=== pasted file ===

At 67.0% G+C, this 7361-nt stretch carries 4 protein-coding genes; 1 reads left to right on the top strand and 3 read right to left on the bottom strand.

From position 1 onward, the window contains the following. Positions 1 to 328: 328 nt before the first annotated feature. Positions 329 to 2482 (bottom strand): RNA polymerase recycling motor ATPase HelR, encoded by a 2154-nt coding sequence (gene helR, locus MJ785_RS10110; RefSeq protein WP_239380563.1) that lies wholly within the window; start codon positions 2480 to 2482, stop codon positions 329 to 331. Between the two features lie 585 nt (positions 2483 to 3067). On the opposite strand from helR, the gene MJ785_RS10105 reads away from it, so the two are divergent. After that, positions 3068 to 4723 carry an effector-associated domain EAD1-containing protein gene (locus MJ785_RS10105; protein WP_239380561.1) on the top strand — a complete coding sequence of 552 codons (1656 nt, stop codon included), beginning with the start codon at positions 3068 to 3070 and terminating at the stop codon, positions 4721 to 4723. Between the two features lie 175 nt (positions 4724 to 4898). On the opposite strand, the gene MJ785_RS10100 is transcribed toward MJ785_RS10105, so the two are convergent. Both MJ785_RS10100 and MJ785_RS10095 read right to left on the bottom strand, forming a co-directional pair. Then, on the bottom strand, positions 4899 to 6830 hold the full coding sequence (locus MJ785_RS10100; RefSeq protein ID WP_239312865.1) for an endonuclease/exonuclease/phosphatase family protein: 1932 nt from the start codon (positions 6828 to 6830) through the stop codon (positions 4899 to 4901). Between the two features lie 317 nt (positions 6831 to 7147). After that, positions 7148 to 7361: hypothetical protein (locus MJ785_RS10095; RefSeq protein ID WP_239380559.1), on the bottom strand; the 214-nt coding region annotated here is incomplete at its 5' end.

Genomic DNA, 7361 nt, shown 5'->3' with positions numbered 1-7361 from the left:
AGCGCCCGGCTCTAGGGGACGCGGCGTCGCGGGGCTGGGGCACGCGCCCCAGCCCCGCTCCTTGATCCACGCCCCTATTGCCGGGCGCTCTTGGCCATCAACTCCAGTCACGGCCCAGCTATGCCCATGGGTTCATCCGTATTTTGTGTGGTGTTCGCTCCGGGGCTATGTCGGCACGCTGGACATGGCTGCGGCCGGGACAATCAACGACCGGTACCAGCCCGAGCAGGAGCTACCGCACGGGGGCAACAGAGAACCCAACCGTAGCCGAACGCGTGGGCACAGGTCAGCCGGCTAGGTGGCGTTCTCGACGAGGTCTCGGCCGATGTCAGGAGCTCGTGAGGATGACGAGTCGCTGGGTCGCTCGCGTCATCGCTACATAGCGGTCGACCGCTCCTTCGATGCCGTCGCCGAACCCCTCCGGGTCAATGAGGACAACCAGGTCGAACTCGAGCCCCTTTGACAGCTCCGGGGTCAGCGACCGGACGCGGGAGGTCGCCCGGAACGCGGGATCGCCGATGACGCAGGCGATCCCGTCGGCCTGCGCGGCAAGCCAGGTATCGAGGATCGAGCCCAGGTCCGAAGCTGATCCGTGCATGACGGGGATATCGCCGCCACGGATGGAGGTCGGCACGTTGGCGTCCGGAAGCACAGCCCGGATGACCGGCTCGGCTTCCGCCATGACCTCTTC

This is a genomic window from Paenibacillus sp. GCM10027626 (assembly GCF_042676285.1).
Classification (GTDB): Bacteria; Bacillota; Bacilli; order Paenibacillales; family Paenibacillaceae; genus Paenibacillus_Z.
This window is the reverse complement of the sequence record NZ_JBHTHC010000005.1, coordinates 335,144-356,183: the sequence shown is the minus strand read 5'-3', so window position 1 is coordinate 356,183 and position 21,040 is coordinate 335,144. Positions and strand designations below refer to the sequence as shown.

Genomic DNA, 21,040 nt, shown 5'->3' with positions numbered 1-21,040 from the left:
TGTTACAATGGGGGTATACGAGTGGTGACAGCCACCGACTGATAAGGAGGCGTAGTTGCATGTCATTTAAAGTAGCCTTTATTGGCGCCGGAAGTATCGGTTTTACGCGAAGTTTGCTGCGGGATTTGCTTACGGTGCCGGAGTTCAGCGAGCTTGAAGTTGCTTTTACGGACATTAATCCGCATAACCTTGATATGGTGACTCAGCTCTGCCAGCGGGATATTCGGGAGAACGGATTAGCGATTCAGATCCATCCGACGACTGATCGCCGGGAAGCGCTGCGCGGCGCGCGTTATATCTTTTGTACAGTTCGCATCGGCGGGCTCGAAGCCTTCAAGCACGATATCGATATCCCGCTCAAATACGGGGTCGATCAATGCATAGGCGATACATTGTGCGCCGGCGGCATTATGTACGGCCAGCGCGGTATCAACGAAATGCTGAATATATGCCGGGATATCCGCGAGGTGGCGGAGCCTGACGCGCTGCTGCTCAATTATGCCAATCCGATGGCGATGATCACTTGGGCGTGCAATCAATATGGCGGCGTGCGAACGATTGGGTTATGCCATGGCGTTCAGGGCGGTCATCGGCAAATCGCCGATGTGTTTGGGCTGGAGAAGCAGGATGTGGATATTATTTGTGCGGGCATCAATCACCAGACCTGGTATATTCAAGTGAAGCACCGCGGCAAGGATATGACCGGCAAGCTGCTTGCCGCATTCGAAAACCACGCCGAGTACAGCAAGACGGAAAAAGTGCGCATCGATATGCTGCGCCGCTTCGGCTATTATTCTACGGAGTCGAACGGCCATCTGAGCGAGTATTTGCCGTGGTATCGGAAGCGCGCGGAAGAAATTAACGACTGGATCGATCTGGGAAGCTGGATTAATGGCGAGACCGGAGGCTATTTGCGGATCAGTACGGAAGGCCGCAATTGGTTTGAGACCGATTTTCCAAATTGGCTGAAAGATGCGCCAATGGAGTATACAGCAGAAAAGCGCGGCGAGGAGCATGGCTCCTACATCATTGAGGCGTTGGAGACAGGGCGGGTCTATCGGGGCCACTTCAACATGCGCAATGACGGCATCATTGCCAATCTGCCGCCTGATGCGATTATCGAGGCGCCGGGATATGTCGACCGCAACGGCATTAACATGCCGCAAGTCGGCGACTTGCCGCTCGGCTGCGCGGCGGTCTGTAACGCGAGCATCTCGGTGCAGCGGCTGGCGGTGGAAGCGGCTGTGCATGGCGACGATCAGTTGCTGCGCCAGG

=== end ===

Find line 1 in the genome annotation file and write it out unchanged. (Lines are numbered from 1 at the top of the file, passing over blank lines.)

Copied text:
At 67.0% G+C, this 7361-nt stretch carries 4 protein-coding genes; 1 reads left to right on the top strand and 3 read right to left on the bottom strand.